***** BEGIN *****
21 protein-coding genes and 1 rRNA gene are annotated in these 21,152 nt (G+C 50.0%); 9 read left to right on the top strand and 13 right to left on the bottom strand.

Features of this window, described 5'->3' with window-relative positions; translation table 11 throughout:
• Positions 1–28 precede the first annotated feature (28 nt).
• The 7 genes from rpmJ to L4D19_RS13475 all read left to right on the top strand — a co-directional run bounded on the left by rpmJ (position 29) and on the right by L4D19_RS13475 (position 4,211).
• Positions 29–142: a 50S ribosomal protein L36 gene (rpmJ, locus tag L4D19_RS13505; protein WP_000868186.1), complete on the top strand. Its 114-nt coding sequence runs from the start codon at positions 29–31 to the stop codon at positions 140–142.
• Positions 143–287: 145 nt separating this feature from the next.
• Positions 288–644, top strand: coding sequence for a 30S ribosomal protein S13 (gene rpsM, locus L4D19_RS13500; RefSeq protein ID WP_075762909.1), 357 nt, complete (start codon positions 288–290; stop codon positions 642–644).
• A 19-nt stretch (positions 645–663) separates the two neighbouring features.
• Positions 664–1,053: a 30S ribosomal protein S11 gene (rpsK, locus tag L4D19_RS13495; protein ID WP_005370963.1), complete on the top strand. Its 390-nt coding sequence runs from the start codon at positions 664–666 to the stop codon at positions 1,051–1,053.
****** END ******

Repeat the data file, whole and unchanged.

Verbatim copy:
21 protein-coding genes and 1 rRNA gene are annotated in these 21,152 nt (G+C 50.0%); 9 read left to right on the top strand and 13 right to left on the bottom strand.

Features of this window, described 5'->3' with window-relative positions; translation table 11 throughout:
• Positions 1–28 precede the first annotated feature (28 nt).
• The 7 genes from rpmJ to L4D19_RS13475 all read left to right on the top strand — a co-directional run bounded on the left by rpmJ (position 29) and on the right by L4D19_RS13475 (position 4,211).
• Positions 29–142: a 50S ribosomal protein L36 gene (rpmJ, locus tag L4D19_RS13505; protein WP_000868186.1), complete on the top strand. Its 114-nt coding sequence runs from the start codon at positions 29–31 to the stop codon at positions 140–142.
• Positions 143–287: 145 nt separating this feature from the next.
• Positions 288–644, top strand: coding sequence for a 30S ribosomal protein S13 (gene rpsM, locus L4D19_RS13500; RefSeq protein ID WP_075762909.1), 357 nt, complete (start codon positions 288–290; stop codon positions 642–644).
• A 19-nt stretch (positions 645–663) separates the two neighbouring features.
• Positions 664–1,053: a 30S ribosomal protein S11 gene (rpsK, locus tag L4D19_RS13495; protein ID WP_005370963.1), complete on the top strand. Its 390-nt coding sequence runs from the start codon at positions 664–666 to the stop codon at positions 1,051–1,053.